Cuts during the NBA preseason aren’t exactly as gut-wrenching and tension-filled as they are in the NFL. NBA teams cut from somewhere in the late teens down to 15, and the potential for two-way contracts exist for those players who don’t make the roster. But for Ryan Arcidiacono, Saturday was filled with angst as he waited for a call. It never came.

“I was thinking about it. It’s like Hard Knocks when you’re watching. You don’t want to get that phone call,” Arcidiacono said Sunday before practice. “I was just thinking to myself after the game (Friday), nobody said anything to me. I was talking to (assistant) Pete (Myers) and he said, ‘Just get outta here, man. I’ll see you at practice on Sunday.’ I was still a little nervous on Friday night. Saturday morning I felt better after I talked to my agent and everything became more official.”

It’s quite the journey for Arcidiacono, who spent time both with the Bulls and their G-League affiliate in Hoffman Estates last season. In 37 starts with the Windy City Bulls, Arcidiacono averaged 13.9 points and 8.5 assists in 39.6 minutes. His two longest stints in Chicago came in late January and at the end of the year, and that 24-game audition was enough for the Bulls to re-sign him in July.

Arcidiacono found more comfort this summer in Year 2 with the Bulls. Though his playing time in the preseason was limited he showed enough in camp to warrant a spot on the roster. It also helped that the Bulls find themselves thin at the point guard position behind Kris Dunn, with Cameron Payne struggling and Denzel Valentine on the mend with an ankle injury.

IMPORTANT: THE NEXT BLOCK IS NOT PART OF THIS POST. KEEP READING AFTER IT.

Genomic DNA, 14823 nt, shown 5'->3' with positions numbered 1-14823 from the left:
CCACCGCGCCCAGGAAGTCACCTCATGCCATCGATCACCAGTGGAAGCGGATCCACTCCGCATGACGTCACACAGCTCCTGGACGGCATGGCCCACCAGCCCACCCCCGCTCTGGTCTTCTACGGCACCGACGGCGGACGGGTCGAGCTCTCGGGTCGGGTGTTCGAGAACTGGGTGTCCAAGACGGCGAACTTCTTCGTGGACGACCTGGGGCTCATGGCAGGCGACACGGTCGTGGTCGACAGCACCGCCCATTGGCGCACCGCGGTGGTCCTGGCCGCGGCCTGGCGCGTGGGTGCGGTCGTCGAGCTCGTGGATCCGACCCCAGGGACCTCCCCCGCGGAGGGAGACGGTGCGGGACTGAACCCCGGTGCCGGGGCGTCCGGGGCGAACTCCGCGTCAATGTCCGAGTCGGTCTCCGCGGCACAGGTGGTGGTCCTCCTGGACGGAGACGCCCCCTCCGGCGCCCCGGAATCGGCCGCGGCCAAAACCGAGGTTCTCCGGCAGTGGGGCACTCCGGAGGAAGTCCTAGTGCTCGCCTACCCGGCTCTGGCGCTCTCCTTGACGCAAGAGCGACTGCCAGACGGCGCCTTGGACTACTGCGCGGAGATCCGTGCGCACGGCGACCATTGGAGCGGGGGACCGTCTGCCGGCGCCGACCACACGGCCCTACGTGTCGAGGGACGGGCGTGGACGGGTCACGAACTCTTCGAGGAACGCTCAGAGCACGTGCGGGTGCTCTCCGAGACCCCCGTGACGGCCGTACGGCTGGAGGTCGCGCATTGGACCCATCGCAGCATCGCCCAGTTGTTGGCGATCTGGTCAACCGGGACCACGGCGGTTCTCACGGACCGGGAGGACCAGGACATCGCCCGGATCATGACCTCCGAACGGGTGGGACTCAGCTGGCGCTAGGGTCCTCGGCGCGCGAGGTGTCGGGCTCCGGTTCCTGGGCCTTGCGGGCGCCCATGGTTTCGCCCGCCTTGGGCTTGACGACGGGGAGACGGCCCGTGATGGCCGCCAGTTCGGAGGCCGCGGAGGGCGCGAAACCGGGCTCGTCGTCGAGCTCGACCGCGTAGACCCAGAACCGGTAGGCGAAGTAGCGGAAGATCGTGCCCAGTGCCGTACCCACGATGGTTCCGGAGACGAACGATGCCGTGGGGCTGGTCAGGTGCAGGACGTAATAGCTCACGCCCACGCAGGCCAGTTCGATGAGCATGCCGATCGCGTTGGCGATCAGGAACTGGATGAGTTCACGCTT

“I think last year really helped me with the two-way, getting acclimated with what Fred wants to do,” he said. “I think getting up and down with the G League. (Head coach) Charlie (Henry) really helped me a lot. Knowing our point guard situation, I just tried to be the hardest playing guy on the floor anytime I step on and the rest will take care of itself.”

It’s unknown whether Arcidiacono’s stint in Chicago will last. His contract will be guaranteed on January 10. He’s an important body for now with Lauri Markkanen out for the foreseeable future and Valentine still recovering from his own injury. But he’ll also have the opportunity to push Payne for that back-up role. Payne struggled much of the preseason, averaging 4.2 points and 3.2 assists on just 25 percent shooting.

“Arci has done a lot of really good things,” Hoiberg said. “I liked the way he looked in the game the other night off the ball. Defensively, made some really good solid plays and again, when there’s an open man on the court Arci’s gonna find him.”

He won’t move the needle on the Bulls’ season, and his minutes will likely be minimal once the season begins. But for now it’s a great story of persistence that gives the Bulls another hard-working body in practice.”

“Whatever our team needs, that’s what they’ll get from me,” he said. “Whether that’s being a backup or the third point guard spot, I’m just here to compete and make our team better and hopefully get us some victories.”